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Judgment for prison employees affirmed

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The 7th Circuit Court of Appeals affirmed summary judgment in favor of prison employees in an inmate's Eighth Amendment violations suit, finding the inmate's lack of cooperation in providing details of threats against him prohibited the officials from protecting him from an attack by another inmate.

In Curtis L. Dale v. Pamela Poston, et al., No. 06-2847, Curtis Dale appealed summary judgment in favor of the defendants, several prison employees in Terre Haute, arguing they didn't reasonably respond when he requested a transfer out of the Terre Haute maximum security prison to a medium security prison in Illinois.

Dale was in prison on drug convictions and as a part of his plea agreement, he was to provide testimony against people involved in the drug trade. Several inmates began to suspect he was testifying and was a "snitch" because he would leave the prison for periods of time. When he would return from testifying he would be held in a Special Housing Unit (SHU) until prison employees could determine if there were any potential dangers against him because of his testimony.

Dale requested a transfer to the Illinois prison, but was denied because he didn't provide detailed information about who was threatening him or how he was being threatened. When questioned, he was vague and illusive, and refused housing in the SHU, but believed just reporting the threat was enough to have him transferred. Dale was later attacked by a fellow inmate who accused him of being a snitch.

The 7th Circuit Court of Appeals had to use the facts from the government in this case instead of facts from Dale because the District Court found Dale's "statement of facts" violated the court's local rule. Dale's own attorney admitted that even if the District Court erred in disregarding Dale's statement of facts, any error was harmless, wrote Judge Terence Evans.

Dale's Eighth Amendment violation claims against the prison employees fail the deliberate indifference test. Even though Dale's claim passes the first prong - knowing there is a risk - it failed the second prong - actual knowledge of impending harm. The prison employees questioned Dale about his statements alluding to threats from other inmates, but he refused to offer details and refused to be housed in the SHU, wrote Judge Evans. In fact, the prison employees did almost the exact opposite of deliberate indifference and they couldn't have segregated Dale against his will.

"We will not create this sort of constitutional Catch 22 - where prison officials violate the Eighth Amendment if they don't segregate a prisoner but violate the Due Process Clause if they do," he wrote.

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  1. Welcome to Hendricks County where local and state statutes (especially Indiana Class C misdemeanors) are given a higher consideration than Federal statues and active duty military call-ups.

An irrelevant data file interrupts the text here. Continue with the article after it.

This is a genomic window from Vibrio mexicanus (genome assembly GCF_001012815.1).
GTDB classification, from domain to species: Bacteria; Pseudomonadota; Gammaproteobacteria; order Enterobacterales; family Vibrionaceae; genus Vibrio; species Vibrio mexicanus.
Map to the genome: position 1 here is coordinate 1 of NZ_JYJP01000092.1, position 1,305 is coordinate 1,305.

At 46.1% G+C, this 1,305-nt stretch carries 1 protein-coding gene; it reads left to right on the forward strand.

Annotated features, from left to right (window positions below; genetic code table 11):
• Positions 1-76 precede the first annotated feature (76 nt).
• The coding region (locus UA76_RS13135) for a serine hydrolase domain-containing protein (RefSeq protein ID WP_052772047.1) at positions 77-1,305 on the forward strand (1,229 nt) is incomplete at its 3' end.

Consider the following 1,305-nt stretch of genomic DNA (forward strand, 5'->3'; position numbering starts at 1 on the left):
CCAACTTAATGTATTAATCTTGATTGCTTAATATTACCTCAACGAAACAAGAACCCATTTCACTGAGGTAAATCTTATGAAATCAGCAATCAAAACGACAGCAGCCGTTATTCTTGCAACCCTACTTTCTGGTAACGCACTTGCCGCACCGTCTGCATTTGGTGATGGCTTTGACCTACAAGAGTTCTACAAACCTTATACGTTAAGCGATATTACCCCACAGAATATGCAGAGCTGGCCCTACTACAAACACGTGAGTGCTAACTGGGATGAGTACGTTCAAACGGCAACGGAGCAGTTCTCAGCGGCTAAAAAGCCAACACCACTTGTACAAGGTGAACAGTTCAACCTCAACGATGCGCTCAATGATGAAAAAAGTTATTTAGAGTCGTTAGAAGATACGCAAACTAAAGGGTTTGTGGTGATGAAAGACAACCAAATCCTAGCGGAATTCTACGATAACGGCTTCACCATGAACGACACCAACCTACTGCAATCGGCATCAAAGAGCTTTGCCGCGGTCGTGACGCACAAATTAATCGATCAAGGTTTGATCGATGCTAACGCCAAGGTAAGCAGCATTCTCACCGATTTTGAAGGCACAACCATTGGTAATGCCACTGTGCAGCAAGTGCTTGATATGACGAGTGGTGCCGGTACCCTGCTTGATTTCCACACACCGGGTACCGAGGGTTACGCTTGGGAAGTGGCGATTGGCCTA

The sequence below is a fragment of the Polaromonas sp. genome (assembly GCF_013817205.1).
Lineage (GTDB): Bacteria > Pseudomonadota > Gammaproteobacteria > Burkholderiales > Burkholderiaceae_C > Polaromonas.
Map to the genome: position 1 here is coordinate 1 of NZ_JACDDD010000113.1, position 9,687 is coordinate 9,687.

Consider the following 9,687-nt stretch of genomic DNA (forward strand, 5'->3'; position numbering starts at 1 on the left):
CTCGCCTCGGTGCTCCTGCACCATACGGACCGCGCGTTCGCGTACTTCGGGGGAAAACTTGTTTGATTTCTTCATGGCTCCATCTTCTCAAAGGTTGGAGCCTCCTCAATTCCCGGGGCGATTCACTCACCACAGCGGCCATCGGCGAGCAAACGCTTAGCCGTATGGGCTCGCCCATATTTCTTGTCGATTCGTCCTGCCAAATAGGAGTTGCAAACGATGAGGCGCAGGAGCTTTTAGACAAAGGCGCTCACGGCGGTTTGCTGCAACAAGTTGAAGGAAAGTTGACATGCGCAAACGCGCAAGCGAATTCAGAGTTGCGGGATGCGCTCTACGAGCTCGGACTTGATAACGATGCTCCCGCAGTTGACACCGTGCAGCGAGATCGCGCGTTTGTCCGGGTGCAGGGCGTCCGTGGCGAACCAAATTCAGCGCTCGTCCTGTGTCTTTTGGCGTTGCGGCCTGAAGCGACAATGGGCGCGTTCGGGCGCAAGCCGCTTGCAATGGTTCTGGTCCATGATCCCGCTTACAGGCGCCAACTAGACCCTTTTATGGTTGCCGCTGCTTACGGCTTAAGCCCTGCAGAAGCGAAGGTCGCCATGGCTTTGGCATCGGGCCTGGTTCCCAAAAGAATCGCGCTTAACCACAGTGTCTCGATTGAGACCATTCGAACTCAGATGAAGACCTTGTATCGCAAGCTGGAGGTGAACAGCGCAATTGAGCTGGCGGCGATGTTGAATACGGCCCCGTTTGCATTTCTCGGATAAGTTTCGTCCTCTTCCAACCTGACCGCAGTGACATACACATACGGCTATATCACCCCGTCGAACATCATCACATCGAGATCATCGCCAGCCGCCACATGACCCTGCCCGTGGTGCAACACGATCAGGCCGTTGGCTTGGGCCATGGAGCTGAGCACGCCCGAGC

2. If real money was spent on this study, what a shame. And if some air-head professor tries to use this to advance a career, pity the poor student. I am approaching a time that i (and others around me) should be vigilant. I don't think I'm anywhere near there yet, but seeing the subject I was looking forward to something I might use to look for some benchmarks. When finally finding my way to the hidden questionnaire all I could say to myself was...what a joke. Those are open and obvious signs of any impaired lawyer (or non-lawyer, for that matter), And if one needs a checklist to discern those tell-tale signs of impairment at any age, one shouldn't be practicing law. Another reason I don't regret dropping my ABA membership some number of years ago.

  3. The case should have been spiked. Give the kid a break. He can serve and maybe die for Uncle Sam and can't have a drink? Wow. And they won't even let him defend himself. What a gross lack of prosecutorial oversight and judgment. WOW

  4. I work with some older lawyers in the 70s, 80s, and they are sharp as tacks compared to the foggy minded, undisciplined, inexperienced, listless & aimless "youths" being churned out by the diploma mill law schools by the tens of thousands. A client is generally lucky to land a lawyer who has decided to stay in practice a long time. Young people shouldn't kid themselves. Experience is golden especially in something like law. When you start out as a new lawyer you are about as powerful as a babe in the cradle. Whereas the silver halo of age usually crowns someone who can strike like thunder.

  5. YES I WENT THROUGH THIS BEFORE IN A DIFFERENT SITUATION WITH MY YOUNGEST SON PEOPLE NEED TO LEAVE US ALONE WITH DCS IF WE ARE NOT HURTING OR NEGLECT OUR CHILDREN WHY ARE THEY EVEN CALLED OUT AND THE PEOPLE MAKING FALSE REPORTS NEED TO GO TO JAIL AND HAVE A CLASS D FELONY ON THERE RECORD TO SEE HOW IT FEELS. I WENT THREW ALOT WHEN HE WAS TAKEN WHAT ELSE DOES THESE SCHOOL WANT ME TO SERVE 25 YEARS TO LIFE ON LIES THERE TELLING OR EVEN LE SAME THING LIED TO THE COUNTY PROSECUTOR JUST SO I WOULD GET ARRESTED AND GET TIME HE THOUGHT AND IT TURNED OUT I DID WHAT I HAD TO DO NOT PROUD OF WHAT HAPPEN AND SHOULD KNOW ABOUT SEEKING MEDICAL ATTENTION FOR MY CHILD I AM DISABLED AND SICK OF GETTING TREATED BADLY HOW WOULD THEY LIKE IT IF I CALLED APS ON THEM FOR A CHANGE THEN THEY CAN COME AND ARREST THEM RIGHT OUT OF THE SCHOOL. NOW WE ARE HOMELESS AND THE CHILDREN ARE STAYING WITH A RELATIVE AND GUARDIAN AND THE SCHOOL WON'T LET THEM GO TO SCHOOL THERE BUT WANT THEM TO GO TO SCHOOL WHERE BULLYING IS ALLOWED REAL SMART THINKING ON A SCHOOL STAFF.

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